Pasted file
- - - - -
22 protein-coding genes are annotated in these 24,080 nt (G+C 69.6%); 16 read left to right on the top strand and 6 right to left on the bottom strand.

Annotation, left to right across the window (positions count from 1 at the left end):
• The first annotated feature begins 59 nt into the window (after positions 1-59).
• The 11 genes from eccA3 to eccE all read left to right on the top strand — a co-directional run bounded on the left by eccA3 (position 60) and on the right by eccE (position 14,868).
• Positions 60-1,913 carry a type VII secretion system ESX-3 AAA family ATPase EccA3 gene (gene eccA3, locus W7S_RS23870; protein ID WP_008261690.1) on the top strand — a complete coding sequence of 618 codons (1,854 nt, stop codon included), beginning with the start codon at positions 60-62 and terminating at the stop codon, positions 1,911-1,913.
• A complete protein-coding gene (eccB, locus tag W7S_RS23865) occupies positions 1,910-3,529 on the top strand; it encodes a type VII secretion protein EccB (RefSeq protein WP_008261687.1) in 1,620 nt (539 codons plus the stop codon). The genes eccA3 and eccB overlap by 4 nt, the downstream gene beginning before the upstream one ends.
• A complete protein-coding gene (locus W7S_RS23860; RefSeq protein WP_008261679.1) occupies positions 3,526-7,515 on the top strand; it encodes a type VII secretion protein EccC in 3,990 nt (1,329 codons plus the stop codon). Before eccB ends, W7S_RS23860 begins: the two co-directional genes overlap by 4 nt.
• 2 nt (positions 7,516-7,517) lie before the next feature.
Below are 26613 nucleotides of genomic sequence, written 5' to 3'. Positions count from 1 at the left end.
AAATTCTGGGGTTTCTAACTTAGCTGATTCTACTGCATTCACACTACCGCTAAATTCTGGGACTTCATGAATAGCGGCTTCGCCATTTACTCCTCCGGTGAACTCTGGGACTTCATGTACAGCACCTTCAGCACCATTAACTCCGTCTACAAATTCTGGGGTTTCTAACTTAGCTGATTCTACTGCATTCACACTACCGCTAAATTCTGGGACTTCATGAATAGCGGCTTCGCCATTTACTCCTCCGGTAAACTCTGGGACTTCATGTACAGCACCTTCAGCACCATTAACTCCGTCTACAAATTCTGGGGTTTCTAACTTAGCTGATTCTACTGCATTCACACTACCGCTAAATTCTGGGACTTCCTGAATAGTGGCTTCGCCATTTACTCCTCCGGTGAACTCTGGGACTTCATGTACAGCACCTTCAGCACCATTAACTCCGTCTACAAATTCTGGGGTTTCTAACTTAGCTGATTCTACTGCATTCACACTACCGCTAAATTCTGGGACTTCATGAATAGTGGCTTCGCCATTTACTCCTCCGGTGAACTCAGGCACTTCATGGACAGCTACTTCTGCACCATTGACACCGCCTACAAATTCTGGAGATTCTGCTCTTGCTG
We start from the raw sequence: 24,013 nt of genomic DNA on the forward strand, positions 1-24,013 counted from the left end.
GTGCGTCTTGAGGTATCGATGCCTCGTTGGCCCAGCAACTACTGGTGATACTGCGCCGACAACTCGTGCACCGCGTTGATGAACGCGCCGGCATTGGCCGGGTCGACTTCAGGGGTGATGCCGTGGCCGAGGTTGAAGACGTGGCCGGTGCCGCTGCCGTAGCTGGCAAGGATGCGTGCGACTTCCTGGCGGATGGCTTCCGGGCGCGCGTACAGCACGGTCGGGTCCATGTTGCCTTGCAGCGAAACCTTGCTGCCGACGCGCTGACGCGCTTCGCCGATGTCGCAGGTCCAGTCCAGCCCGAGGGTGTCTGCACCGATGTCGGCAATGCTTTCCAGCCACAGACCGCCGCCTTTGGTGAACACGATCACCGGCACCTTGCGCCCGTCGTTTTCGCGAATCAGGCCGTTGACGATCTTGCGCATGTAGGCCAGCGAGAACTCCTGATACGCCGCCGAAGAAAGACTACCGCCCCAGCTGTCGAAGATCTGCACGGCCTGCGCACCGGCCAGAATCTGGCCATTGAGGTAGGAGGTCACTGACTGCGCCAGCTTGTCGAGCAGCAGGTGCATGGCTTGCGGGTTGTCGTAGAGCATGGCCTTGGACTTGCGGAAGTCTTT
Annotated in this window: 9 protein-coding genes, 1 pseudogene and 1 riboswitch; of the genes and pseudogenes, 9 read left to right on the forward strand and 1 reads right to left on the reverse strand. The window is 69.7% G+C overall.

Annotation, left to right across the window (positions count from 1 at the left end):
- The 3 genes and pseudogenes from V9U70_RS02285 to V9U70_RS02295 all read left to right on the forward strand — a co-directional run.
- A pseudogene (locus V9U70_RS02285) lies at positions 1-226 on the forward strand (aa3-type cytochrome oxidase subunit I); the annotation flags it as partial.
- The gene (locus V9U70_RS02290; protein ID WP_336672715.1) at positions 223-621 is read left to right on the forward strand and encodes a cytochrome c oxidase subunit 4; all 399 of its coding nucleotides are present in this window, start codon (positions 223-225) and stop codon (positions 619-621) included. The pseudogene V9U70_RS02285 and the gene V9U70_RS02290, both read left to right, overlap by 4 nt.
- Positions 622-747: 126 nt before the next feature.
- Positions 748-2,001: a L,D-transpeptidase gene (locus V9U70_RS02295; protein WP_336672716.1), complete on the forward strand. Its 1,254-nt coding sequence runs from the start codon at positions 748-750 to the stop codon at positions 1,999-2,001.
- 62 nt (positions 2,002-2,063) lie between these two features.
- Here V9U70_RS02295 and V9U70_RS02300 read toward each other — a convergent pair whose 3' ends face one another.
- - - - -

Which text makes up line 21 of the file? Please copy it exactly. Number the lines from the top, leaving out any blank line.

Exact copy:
- Here V9U70_RS02295 and V9U70_RS02300 read toward each other — a convergent pair whose 3' ends face one another.